Spotlight on climate impact in Africa ahead of Japan-led conference


The impact of climate change in Africa is drawing attention ahead of an international conference led by the Japanese government, amid the multiple crises facing the continent with the COVID-19 pandemic and Russia’s invasion of Ukraine.

Scientists have warned that Africa is likely to be hardest hit by the catastrophic effects of climate change, such as droughts and floods, despite the continent contributing less than 4% of global greenhouse gas emissions, according to the United Nations.

A file photo shows residents of Malawi’s flood-hit Chikwawa district standing on a bank under construction in January 2016.

According to the Japan International Cooperation Agency, a government-backed aid agency.

The Intergovernmental Panel on Climate Change, the United Nations body responsible for assessing science related to climate change, pointed out in a report published in March that climate change is already ravaging the continent and that millions people have already been displaced due to extreme weather conditions.

The IPCC has also projected that around 250 million people could experience high water stress in Africa by 2030, with up to 700 million people displaced as a result.

Although the problem is not new, a sense of crisis related to the impact of climate change is growing, JICA officials said, ahead of the eighth Tokyo International Conference on African Development, known as the name of TICAD8, which will be held in Tunisia on August 27 and 28.

TICAD is an international conference initiated by the Japanese government in 1993, which is co-organized by the United Nations, the United Nations Development Programme, the World Bank and the African Union Commission.

File photo shows participants of the seventh Tokyo International Conference on African Development holding a press conference after the August 2019 meeting in Yokohama, near Tokyo. (Kyodo)

“TICAD8 will be a very important opportunity to highlight the concept of human security as well as international solidarity towards the goal of world peace,” JICA Vice President Ryuichi Kato said at a panel discussion. media in Tokyo in May.

Earlier this year, the Ministry of Foreign Affairs hosted a virtual TICAD ministerial meeting attended by delegates from African countries.

On the issue of human security, participants affirmed the importance of promoting efforts on environmental issues, including climate change, to ensure that Africa’s development will be sustainable.

In other words, the approach to promote climate action in African countries should contribute to both climate and development benefits, the ministry said.

People on the continent face the risk of loss of income and food insecurity, as many activities critical to African economies are weather-sensitive. These include such things as agriculture, animal husbandry and fishing, according to JICA.

“The decline in agricultural productivity due to climate change is increasing malnutrition,” Kato said.

JICA’s climate efforts on the continent include the development of geothermal power in Kenya, a project designed to meet electricity demand through renewable energy sources.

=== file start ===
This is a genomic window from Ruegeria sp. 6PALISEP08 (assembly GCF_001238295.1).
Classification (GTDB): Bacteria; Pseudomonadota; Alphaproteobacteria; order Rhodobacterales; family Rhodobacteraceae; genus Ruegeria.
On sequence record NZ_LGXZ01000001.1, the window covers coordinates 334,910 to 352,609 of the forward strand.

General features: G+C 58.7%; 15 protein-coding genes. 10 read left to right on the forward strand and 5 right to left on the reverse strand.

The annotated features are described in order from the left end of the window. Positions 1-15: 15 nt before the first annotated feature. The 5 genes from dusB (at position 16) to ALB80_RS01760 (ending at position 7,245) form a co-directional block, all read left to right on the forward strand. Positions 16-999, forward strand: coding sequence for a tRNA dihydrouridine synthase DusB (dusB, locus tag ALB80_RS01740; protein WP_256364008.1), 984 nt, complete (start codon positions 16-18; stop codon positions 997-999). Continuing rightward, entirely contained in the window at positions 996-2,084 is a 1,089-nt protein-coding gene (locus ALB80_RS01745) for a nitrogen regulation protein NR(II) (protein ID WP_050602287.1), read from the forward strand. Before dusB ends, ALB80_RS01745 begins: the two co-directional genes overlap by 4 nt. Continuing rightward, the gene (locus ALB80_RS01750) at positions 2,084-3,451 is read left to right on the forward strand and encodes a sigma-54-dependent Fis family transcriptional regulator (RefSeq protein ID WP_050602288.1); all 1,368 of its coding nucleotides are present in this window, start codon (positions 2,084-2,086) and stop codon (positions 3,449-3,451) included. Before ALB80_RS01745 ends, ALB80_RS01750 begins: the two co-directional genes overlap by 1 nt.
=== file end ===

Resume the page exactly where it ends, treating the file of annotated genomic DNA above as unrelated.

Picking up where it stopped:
In addition to taking mitigation actions to reduce greenhouse gas emissions, climate change adaptation measures are also seen as an important approach to reduce the current impact and prepare for potential risks, according to the climate experts.

The United Nations Environment Program estimates that the potential size of the climate adaptation market could reach up to 50 trillion yen ($387 billion) from 2050, if the world succeeds in containing climate change. increase in global average temperature to 2°C above pre-industrial levels.

The Ministry of Economy, Trade and Industry has sought private sector participation in adaptation activities overseas, including in Africa.

These include Panasonic Corp’s solar lantern project. in Uganda and Sumitomo Chemical Co.’s mesh screen with an insecticidal agent to prevent the spread of malaria and other infectious diseases associated with climate change in Tanzania, according to METI.

The photo shows a wind farm project in Egypt developed with support from Japan. (Photo courtesy of Japan International Cooperation Agency) (Kyodo)

A METI official said the government plans to shed some light on some good adaptation projects in Africa by Japanese companies through seminars and other events in the run-up to TICAD8 in hopes of strengthen the commercial dynamic in the region.

With climate change seen as a major factor threatening human security in Africa and global peace due to increased natural disasters and food insecurity, Kato said cross-cutting adaptation efforts are essential in many areas, including agriculture, infrastructure, water resources, ecosystems and disaster prevention.

Although the share of greenhouse gas emissions is relatively low in African countries compared to other regions, emission reductions and other climate actions are also required in Africa under the agreement. of Paris on the climate.

It is crucial to deepen mutual understanding on what developed nations should do and what developing nations can do to combat climate change, Kato said.

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